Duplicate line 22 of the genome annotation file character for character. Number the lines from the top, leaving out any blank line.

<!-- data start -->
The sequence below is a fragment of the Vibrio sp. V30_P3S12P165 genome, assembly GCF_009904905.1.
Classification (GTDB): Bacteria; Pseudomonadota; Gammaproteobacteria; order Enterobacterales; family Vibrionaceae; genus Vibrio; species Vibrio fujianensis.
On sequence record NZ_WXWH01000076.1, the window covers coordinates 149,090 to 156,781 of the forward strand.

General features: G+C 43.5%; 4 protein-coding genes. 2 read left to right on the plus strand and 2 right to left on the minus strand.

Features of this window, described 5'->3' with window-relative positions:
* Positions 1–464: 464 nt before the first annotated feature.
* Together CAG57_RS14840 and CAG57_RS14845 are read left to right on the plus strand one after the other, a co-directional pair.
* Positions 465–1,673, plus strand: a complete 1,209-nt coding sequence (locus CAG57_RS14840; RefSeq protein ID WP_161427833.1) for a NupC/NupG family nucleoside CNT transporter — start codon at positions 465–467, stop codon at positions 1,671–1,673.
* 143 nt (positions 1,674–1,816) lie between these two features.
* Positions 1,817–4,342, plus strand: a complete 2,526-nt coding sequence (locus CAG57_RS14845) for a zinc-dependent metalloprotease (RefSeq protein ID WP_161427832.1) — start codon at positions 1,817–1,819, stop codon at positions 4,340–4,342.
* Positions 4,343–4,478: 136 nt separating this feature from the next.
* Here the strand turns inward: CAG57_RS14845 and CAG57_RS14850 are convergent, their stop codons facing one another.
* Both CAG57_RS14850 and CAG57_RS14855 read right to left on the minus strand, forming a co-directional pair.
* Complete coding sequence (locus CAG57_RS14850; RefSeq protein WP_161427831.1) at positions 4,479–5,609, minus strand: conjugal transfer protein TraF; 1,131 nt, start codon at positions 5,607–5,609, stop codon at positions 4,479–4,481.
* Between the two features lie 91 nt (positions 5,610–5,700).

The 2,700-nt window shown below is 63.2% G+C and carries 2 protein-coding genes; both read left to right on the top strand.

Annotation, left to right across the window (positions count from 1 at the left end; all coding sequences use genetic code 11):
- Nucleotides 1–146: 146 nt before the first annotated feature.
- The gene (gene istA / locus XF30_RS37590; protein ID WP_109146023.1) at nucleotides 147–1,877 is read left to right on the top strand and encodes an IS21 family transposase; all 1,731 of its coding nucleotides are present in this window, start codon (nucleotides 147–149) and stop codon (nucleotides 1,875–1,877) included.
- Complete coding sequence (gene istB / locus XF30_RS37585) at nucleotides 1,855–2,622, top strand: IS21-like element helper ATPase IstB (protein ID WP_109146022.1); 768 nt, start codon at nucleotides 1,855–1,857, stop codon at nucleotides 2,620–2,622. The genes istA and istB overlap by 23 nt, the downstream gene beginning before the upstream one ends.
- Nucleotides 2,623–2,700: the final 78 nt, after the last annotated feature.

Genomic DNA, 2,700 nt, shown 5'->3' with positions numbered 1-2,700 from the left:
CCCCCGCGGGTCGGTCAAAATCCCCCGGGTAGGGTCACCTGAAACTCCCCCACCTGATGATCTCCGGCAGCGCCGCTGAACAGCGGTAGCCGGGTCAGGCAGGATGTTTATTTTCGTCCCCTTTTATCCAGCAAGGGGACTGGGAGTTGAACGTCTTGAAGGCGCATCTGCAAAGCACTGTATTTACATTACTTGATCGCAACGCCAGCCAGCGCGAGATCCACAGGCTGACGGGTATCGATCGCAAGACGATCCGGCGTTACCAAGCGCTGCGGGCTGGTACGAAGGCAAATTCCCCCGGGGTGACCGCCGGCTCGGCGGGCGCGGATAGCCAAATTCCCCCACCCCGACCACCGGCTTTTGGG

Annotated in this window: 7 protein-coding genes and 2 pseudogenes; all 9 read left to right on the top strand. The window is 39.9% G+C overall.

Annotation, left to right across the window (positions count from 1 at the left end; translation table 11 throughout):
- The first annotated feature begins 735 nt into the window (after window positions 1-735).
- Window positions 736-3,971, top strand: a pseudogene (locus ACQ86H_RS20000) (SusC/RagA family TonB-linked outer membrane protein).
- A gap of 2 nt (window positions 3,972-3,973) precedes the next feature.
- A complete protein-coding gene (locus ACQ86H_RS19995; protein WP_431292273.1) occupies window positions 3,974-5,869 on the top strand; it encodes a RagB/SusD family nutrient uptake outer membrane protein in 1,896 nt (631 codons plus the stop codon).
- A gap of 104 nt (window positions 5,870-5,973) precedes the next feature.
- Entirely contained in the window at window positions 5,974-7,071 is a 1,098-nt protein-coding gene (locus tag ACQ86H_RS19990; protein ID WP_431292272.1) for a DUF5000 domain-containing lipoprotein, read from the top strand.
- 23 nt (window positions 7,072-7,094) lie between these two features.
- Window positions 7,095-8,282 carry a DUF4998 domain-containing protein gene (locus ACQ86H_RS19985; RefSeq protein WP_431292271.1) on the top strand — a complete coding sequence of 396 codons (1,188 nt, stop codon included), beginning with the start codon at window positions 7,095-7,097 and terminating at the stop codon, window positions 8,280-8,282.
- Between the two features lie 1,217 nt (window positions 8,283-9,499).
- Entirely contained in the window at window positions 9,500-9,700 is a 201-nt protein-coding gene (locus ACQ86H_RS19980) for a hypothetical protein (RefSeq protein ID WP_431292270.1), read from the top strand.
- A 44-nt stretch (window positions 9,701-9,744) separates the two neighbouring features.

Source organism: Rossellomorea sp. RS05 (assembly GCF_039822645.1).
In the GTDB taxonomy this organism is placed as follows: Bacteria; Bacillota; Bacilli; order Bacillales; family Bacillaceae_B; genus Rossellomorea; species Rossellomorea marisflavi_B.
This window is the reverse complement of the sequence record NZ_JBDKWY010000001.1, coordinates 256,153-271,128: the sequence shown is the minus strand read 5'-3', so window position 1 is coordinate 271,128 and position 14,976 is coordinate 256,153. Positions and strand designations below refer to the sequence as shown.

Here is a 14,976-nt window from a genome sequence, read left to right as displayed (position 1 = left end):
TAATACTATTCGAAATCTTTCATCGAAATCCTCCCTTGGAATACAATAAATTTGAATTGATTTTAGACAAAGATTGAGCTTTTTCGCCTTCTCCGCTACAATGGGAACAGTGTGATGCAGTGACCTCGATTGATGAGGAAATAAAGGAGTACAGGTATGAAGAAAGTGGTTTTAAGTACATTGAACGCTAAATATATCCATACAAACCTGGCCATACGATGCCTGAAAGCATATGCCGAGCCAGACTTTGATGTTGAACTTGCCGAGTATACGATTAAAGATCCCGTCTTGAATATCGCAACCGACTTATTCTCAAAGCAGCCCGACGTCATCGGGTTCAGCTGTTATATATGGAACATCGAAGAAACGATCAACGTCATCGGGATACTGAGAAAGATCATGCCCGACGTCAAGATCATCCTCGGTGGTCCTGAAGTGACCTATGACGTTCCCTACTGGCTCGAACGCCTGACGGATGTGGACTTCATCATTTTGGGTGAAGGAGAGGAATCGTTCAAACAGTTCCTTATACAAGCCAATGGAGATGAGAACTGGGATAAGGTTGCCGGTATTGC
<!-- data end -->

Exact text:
Genomic DNA, 2,700 nt, shown 5'->3' with positions numbered 1-2,700 from the left: